In the story, Storm took a break from the team to investigate the Arena, a mutant fight club, with her longtime ally Yukio. After successfully breaking up a fight, Storm was crowned Champion of the Arena. After officially joining the operation to save its other competitors, Storm fought her occasional nemesis Callisto, a mutant Morlock who had tentacle arms at the time. Another Morlock, Masque, was eventually revealed to be the Arena's leader, and used her body-altering powers to briefly turn Storm into a devil-like monster. After enduring the Arena's tortures, Storm and Callisto teamed up to defeat Masque and successfully shut down the Arena.


Contest of Champions II

In "Contest of Champions II," Chris Claremont, Oscar Jimenez and Michael Ryan took Storm and several other superheroes into another combat arena. In that 1999 miniseries, the parasitic Brood posed as the Coiterie, seemingly benevolent aliens, and gathered Earth's heroes to fight in a tournament to determine which heroes were worthy of carrying Brood embryos. While most of the contestants were controlled by microscopic alien technology, Iron Man and Psylocke were able to lead a group of losing contestants together to overthrow the Brood Queen, who had possessed Rogue.

Over five issues, "Contest of the Champions II" covered 30 fights between Marvel's biggest heroes in some capacity. While the amount of space devoted to each fright ranged from one panel to several pages, Hulk, Captain America, Thor, Scarlet Witch, Phoenix and Gambit all went undefeated by the end of the event. The winners of three of the bouts, Mr. Fantastic vs. Hulk, Daredevil vs. Deadpool and Gambit vs. Hawkeye, were decided by an online vote on Marvel's website. These results led to the memorable scene of the Hulk inhaling the elastic Mr. Fantastic, chewing him up and spitting him out like a piece of gum.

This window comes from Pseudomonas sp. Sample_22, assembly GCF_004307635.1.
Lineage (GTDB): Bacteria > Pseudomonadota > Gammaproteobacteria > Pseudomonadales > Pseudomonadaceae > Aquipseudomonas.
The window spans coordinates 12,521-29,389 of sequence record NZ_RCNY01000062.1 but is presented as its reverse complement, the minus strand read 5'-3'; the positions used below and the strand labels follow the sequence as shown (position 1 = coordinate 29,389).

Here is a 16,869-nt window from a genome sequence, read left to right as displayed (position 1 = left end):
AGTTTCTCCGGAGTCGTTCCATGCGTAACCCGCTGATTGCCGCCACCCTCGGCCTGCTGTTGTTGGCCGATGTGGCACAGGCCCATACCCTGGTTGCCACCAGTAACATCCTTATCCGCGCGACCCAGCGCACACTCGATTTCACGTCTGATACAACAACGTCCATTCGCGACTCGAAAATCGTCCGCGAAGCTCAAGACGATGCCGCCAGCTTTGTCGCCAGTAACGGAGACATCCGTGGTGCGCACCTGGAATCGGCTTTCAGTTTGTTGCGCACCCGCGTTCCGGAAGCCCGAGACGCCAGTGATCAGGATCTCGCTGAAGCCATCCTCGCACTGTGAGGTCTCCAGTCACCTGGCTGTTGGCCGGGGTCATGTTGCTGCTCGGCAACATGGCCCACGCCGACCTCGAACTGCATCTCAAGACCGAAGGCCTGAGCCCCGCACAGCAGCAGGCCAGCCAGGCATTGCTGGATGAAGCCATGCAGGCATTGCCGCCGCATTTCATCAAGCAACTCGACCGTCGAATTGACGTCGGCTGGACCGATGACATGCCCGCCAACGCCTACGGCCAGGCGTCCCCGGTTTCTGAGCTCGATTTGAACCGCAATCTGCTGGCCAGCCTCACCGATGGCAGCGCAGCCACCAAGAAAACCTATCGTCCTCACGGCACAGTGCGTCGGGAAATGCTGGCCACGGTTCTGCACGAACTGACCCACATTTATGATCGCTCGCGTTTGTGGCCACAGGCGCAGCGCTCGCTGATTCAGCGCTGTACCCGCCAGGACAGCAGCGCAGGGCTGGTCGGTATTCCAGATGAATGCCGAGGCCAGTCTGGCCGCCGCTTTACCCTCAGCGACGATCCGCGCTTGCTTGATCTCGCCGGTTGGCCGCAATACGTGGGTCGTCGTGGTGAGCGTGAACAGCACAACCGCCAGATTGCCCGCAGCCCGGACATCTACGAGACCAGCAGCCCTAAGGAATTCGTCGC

In 2007, some of the winners of DC's "Countdown: Arena" were also determined by an online poll. After spending some time in the WildStorm Universe, the former Justice Leaguer Captain Atom had turned into the villain Monarch. In the weekly miniseries, Monarch forced alternate reality versions of the same character to battle one another for the right to help him fight against the Monitors, the guardians of DC's Multiverse.

While Keith Champagne and Scott McDaniel's series ostensibly tied into "Countdown to Final Crisis," another weekly series, the title's focus was really on its 10 three-contestant battles. Fans were able to vote online to determine which versions of Batman, Wonder Woman, Superman and Green Lantern would win their respective fights. Although the series only received tepid reviews, it gave fan-favorite characters like "Superman: Red Son's" Soviet Superman and "Batman: Red Rain's" Vampire Batman rare starring roles outside of their own specials. The WildStorm hero Apollo, a Superman analogue, curiously participated in a bout between different versions of DC's Ray. Despite the conceit of the series, Champagne said that this was merely due to their shared solar-based powers.